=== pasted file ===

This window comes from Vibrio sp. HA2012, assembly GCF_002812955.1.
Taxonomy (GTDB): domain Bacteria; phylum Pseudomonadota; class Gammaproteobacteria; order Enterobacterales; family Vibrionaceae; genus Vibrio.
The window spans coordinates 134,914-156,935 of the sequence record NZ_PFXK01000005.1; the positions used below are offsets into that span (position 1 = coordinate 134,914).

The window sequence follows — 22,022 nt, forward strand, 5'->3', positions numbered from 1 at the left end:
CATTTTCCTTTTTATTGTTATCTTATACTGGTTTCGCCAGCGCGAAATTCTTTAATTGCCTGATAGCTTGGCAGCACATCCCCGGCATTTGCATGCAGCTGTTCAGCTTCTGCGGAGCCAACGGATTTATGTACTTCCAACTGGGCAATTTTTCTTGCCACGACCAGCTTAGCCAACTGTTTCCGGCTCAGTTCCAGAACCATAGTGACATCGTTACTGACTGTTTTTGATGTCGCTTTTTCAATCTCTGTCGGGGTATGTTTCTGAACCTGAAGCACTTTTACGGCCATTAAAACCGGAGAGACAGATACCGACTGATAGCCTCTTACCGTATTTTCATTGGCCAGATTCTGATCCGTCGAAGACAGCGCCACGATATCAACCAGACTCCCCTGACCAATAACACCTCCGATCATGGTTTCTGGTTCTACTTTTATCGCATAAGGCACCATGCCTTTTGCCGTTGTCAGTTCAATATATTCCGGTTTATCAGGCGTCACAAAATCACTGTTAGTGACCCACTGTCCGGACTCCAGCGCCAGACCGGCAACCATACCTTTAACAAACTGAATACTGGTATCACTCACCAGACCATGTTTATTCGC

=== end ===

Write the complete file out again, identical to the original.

This window comes from Vibrio sp. HA2012, assembly GCF_002812955.1.
Taxonomy (GTDB): domain Bacteria; phylum Pseudomonadota; class Gammaproteobacteria; order Enterobacterales; family Vibrionaceae; genus Vibrio.
The window spans coordinates 134,914-156,935 of the sequence record NZ_PFXK01000005.1; the positions used below are offsets into that span (position 1 = coordinate 134,914).

The window sequence follows — 22,022 nt, forward strand, 5'->3', positions numbered from 1 at the left end:
CATTTTCCTTTTTATTGTTATCTTATACTGGTTTCGCCAGCGCGAAATTCTTTAATTGCCTGATAGCTTGGCAGCACATCCCCGGCATTTGCATGCAGCTGTTCAGCTTCTGCGGAGCCAACGGATTTATGTACTTCCAACTGGGCAATTTTTCTTGCCACGACCAGCTTAGCCAACTGTTTCCGGCTCAGTTCCAGAACCATAGTGACATCGTTACTGACTGTTTTTGATGTCGCTTTTTCAATCTCTGTCGGGGTATGTTTCTGAACCTGAAGCACTTTTACGGCCATTAAAACCGGAGAGACAGATACCGACTGATAGCCTCTTACCGTATTTTCATTGGCCAGATTCTGATCCGTCGAAGACAGCGCCACGATATCAACCAGACTCCCCTGACCAATAACACCTCCGATCATGGTTTCTGGTTCTACTTTTATCGCATAAGGCACCATGCCTTTTGCCGTTGTCAGTTCAATATATTCCGGTTTATCAGGCGTCACAAAATCACTGTTAGTGACCCACTGTCCGGACTCCAGCGCCAGACCGGCAACCATACCTTTAACAAACTGAATACTGGTATCACTCACCAGACCATGTTTATTCGC